Background: Therapies for refractory cytomegalovirus infections (with or without resistance [R/R]) in transplant recipients are limited by toxicities. Maribavir has multimodal anti-cytomegalovirus activity through the inhibition of UL97 protein kinase.
Methods: In this phase 3, open-label study, hematopoietic-cell and solid-organ transplant recipients with R/R cytomegalovirus were randomized 2:1 to maribavir 400 mg twice daily or investigator-assigned therapy (IAT; valganciclovir/ganciclovir, foscarnet, or cidofovir) for 8 weeks, with 12 weeks of follow-up. The primary endpoint was confirmed cytomegalovirus clearance at end of week 8. The key secondary endpoint was achievement of cytomegalovirus clearance and symptom control at end of week 8, maintained through week 16.
Results: 352 patients were randomized (235 maribavir; 117 IAT). Significantly more patients in the maribavir versus IAT group achieved the primary endpoint (55.7% vs 23.9%; adjusted difference [95% confidence interval (CI)]: 32.8% [22.80-42.74]; P < .001) and key secondary endpoint (18.7% vs 10.3%; adjusted difference [95% CI]: 9.5% [2.02-16.88]; P = .01). Rates of treatment-emergent adverse events (TEAEs) were similar between groups (maribavir, 97.4%; IAT, 91.4%). Maribavir was associated with less acute kidney injury versus foscarnet (8.5% vs 21.3%) and neutropenia versus valganciclovir/ganciclovir (9.4% vs 33.9%). Fewer patients discontinued treatment due to TEAEs with maribavir (13.2%) than IAT (31.9%). One patient per group had fatal treatment-related TEAEs.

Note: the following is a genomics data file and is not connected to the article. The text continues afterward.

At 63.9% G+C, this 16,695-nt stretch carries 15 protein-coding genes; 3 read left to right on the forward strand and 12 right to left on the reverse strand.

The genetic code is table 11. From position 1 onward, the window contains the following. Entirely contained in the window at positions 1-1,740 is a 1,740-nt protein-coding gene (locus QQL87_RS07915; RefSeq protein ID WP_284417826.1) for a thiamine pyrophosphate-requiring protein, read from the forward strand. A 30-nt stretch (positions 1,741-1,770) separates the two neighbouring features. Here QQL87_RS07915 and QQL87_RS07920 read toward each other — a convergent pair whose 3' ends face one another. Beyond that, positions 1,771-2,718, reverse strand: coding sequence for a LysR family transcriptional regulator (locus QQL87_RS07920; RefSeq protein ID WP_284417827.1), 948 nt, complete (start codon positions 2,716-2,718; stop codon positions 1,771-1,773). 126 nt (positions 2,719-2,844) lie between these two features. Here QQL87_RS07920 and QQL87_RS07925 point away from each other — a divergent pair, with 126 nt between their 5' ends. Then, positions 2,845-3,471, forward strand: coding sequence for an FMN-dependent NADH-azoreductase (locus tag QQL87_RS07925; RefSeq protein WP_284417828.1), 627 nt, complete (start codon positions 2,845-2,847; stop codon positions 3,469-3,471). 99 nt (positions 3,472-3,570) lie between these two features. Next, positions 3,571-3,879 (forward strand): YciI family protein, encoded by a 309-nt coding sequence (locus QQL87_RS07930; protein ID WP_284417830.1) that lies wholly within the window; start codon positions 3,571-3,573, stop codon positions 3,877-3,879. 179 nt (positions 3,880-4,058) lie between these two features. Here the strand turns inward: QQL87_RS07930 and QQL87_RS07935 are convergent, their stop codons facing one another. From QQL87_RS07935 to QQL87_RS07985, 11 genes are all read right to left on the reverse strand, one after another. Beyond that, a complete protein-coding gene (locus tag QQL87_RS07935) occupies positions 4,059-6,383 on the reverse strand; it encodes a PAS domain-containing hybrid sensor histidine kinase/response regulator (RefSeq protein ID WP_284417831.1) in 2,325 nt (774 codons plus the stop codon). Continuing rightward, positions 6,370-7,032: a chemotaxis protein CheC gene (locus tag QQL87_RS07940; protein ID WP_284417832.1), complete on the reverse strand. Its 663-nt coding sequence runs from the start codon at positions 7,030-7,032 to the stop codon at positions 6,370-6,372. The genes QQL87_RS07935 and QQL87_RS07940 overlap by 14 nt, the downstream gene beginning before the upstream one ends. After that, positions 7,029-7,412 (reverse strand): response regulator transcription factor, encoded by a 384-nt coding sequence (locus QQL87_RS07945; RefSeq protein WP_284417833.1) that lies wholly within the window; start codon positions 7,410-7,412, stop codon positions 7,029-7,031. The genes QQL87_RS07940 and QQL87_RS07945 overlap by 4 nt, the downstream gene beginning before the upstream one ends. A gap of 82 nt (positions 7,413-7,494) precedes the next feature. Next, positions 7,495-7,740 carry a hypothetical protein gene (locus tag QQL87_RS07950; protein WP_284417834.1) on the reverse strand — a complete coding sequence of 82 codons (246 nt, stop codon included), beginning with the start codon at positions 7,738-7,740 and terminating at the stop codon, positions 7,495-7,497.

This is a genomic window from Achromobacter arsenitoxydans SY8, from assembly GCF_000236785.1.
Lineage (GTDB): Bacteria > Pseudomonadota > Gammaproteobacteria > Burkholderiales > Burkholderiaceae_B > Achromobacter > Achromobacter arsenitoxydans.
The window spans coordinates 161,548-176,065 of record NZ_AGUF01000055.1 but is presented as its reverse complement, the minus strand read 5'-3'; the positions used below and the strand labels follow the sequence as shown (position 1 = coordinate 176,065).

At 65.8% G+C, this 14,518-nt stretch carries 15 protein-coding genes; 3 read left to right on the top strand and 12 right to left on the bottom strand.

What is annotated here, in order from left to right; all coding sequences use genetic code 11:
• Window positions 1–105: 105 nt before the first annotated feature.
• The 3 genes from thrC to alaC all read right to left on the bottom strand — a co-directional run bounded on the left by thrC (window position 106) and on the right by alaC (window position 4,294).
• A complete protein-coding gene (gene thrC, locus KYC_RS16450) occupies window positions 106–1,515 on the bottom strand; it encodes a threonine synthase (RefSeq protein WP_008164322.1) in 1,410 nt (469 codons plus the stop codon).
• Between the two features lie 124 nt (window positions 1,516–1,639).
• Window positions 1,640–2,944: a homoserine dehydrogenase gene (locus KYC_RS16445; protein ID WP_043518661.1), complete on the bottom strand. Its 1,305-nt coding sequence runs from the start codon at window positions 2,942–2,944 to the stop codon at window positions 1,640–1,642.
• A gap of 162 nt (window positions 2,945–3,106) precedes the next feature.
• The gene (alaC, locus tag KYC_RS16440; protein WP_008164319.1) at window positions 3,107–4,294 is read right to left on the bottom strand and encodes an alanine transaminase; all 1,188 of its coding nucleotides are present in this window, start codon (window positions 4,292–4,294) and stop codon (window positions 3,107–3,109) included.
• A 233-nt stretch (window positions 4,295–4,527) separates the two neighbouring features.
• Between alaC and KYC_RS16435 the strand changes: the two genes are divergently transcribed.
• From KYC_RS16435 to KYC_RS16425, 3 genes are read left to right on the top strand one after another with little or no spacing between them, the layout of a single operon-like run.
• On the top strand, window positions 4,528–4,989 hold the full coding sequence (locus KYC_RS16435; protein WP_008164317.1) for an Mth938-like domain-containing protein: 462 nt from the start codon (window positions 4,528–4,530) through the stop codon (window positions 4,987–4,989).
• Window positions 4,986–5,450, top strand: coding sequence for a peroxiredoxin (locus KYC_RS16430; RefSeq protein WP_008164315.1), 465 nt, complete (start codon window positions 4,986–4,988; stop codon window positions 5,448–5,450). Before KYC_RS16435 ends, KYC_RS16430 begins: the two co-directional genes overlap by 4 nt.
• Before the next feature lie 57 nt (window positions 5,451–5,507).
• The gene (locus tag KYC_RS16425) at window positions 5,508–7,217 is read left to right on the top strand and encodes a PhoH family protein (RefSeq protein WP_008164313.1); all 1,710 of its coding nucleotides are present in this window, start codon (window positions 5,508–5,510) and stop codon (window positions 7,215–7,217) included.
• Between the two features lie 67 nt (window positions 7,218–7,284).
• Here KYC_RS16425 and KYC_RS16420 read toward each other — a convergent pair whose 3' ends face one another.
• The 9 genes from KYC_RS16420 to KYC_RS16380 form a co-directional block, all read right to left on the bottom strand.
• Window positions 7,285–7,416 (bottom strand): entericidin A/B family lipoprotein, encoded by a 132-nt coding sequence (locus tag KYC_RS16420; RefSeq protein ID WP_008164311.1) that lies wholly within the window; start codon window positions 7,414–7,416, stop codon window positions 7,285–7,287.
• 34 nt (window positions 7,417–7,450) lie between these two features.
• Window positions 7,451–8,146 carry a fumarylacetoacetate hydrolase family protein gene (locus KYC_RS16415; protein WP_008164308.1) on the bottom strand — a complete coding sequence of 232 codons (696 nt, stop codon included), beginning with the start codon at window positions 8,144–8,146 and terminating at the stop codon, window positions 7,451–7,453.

Conclusions: Maribavir was superior to IAT for cytomegalovirus viremia clearance and viremia clearance plus symptom control maintained post-therapy in transplant recipients with R/R cytomegalovirus. Maribavir had fewer treatment discontinuations due to TEAEs than IAT. Clinical Trials Registration. NCT02931539 (SOLSTICE).
Keywords: antiviral agents; cytomegalovirus; drug resistance; maribavir; transplant recipients.
© The Author(s) 2021. Published by Oxford University Press for the Infectious Diseases Society of America.